Words—Step by Step

I thought I would give a look into my process for one of my layouts. I’ve seen great examples of scrapbookers doing this. Nichol Magouirk is starting a weekly feature of her start to finish process, Marcy Penner did a post about the anatomy of one of her layouts, and most recently Christine Middlecamp just posted about her process. I thought each entry was so interesting; I liked seeing what motivated each scrapbooker and how their layout went from concept to completion. So here is my thought process on this layout.

Toddler's first words scrapbook layout

I realized tonight looking at this in low light that a digital scrapbooker could probably do this pretty quickly all digital, but I don’t really work that way. I was thinking more in terms of layering paper elements. I pulled out a bunch of supplies and a picture of Tuesday talking.

supplies for layout

I almost always start with a kraft or white piece of cardstock so I can easily visualize the whole layout space. I started moving things around and opened up the Silhouette Studio software to type in the words I wanted to cut.

I find this software (that is free, you can download it even without a machine if you like. I did before I ordered mine to see how I liked it) easy to use. I like that you can put everything on the page that you want to cut, but only choose a few things to cut at once (that’s what I’m showing above). That makes it easy to choose to cut a few things in one color and  a few things in another. The font I used is Frutiger LT Std. I had to buy it for my logo so I thought I’d utilize it for scrapbooking as well. I also used Amelie for “talks” I would have liked to find something closer to the ki tuesday sticker I like so much, but it works.

I started cutting out of cardstock, but knew I was going to use vinyl as well. I got a great deal at Expressions Vinyl. I think I used a 20% off coupon and got a whole bunch of colors, and transfer tape, which is necessary and I’ll explain more about later. Cutting vinyl means no carrier sheet (like you can see in the first photo) is necessary. It cuts so precisely even the smallest shape can be cut. A woman in the Silhouette Yahoo group makes her own nail decals!

page progress

I decided to mist the background so it wasn’t so stark. I have multiple sheets of this cardstock so I decided to leave words I had cut on a plain one and slowly move them over. I do this a lot.

page progress

You can see at this point I’ve stuck some things down (and had a little mishap. The p on “help me” got torn by the transfer tape. Luckily with the Silhouette it’s easy to cut another letter, even out of a scrap of paper). The cardstock/patterned paper letters just with glue, the vinyl is self adhesive so it’s easy to stick down. Except if you don’t use transfer tape it can be hard to get the spacing right.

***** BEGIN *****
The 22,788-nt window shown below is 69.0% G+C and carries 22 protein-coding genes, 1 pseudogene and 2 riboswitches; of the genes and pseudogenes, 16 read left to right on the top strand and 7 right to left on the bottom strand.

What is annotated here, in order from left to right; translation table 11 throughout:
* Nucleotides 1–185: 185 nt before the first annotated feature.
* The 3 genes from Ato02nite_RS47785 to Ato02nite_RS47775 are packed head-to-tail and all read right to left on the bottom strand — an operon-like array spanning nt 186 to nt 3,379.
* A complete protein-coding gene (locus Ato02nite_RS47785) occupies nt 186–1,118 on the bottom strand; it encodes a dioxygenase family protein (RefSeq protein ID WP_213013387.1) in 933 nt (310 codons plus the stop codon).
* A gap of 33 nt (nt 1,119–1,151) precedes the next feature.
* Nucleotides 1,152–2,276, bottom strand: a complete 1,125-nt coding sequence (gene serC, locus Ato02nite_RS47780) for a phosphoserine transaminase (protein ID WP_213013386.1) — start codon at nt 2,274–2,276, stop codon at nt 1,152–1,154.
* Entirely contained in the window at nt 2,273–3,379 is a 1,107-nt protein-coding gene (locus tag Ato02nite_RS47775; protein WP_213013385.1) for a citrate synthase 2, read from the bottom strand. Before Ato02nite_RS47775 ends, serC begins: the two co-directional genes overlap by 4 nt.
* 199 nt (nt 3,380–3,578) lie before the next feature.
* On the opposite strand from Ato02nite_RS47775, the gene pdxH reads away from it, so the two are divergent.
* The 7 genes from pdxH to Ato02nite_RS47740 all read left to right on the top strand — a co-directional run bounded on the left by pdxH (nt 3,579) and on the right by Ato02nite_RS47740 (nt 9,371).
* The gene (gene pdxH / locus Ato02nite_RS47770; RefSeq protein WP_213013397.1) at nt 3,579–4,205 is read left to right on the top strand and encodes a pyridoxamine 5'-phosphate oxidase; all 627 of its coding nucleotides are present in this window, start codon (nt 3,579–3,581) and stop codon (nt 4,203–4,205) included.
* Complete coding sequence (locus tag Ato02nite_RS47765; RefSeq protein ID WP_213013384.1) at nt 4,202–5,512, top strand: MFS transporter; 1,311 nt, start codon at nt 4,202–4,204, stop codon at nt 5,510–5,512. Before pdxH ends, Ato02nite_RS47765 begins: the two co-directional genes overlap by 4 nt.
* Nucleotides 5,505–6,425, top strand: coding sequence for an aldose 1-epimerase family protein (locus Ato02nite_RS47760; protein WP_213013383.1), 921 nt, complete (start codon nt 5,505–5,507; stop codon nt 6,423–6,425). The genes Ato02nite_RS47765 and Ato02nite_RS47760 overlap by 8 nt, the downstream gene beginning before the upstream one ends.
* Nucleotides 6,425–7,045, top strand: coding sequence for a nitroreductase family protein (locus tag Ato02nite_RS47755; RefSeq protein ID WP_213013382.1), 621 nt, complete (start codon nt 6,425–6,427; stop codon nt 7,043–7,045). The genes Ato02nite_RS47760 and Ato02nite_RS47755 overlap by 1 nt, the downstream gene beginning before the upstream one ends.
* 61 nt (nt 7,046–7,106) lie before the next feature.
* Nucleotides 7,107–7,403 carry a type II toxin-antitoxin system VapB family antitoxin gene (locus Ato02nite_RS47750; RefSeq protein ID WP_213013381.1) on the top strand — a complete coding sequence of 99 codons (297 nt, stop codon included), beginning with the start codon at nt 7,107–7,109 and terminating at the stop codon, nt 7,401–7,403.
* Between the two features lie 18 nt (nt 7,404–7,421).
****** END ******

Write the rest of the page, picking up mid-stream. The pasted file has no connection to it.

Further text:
using transfer tape for vinyl die cuts

Using transfer tape is easy. After cutting the vinyl I trim off the section that was cut. Then you have to “weed” it. The outside vinyl comes off really easily and I use a paper piercer to get the middle of letters off. Next peel the backing off the transfer tape and put the sticky side on to the word. After using a small scraper the tape should pull up with the letters stuck to it. Position this where you would like it rub it down (with the scraper around the letters, but not too hard, as I found out because it can rip paper) and then slowly pull back the tape.

I added stitching under the photo (this combo of elements was left over from another project) and a label with journaling.

Done! She has been learning words crazy fast and I can’t keep track of them any more. I’m really happy that I have this snapshot of her vocabulary at two. I’m make a few notes on the back about what some of the things mean (B is cold/blanket, crackie is cracker, Mom is my mom, appie is apple).

Like I said before I’m sure you could do something like this digitally (and if you have done a word collage like this please link to it in the comments, I’d love to see an example!) or even with stamps. I personally love the different textures. This is the best photo I could get of the really sparkly acid green cardstock I used (the light was fading fast). You can see the difference between that and the vinyl that is very thin, and light colors a bit translucent. I can see myself using vinyl in place of stickers/other die cuts because it is so easy and precise. Next I’m going to experiment with cutting the same word multiple times and layering the vinyl. Using transfer tape it should be easy and it wouldn’t be as translucent.

Thank you for all the kind words about the site; I am so excited about it. Please remember to update your feeds, links and bookmarks. Thank you!

4 Replies to “Words—Step by Step”

  1. This is very cool. It was nice to see the silhouette in action too!

  2. love seeing the process of this layout. i love this layout! the background of all her words is awesome (and i love that i’m represented in them as well!).

    and next time i’m over, please show me the vinyl in action. it looks really fun!

  3. Very cool! I love seeing the process!

    I have been wanting to make a layout of Miri’s words forever now…though my list is a lot shorter! I need to use you as inspiration and get on that!!

  4. Do it and do it now! All of the sudden Tuesday’s language has exploded; at least three new words a day. This layout is already out of date and I made it yesterday!!

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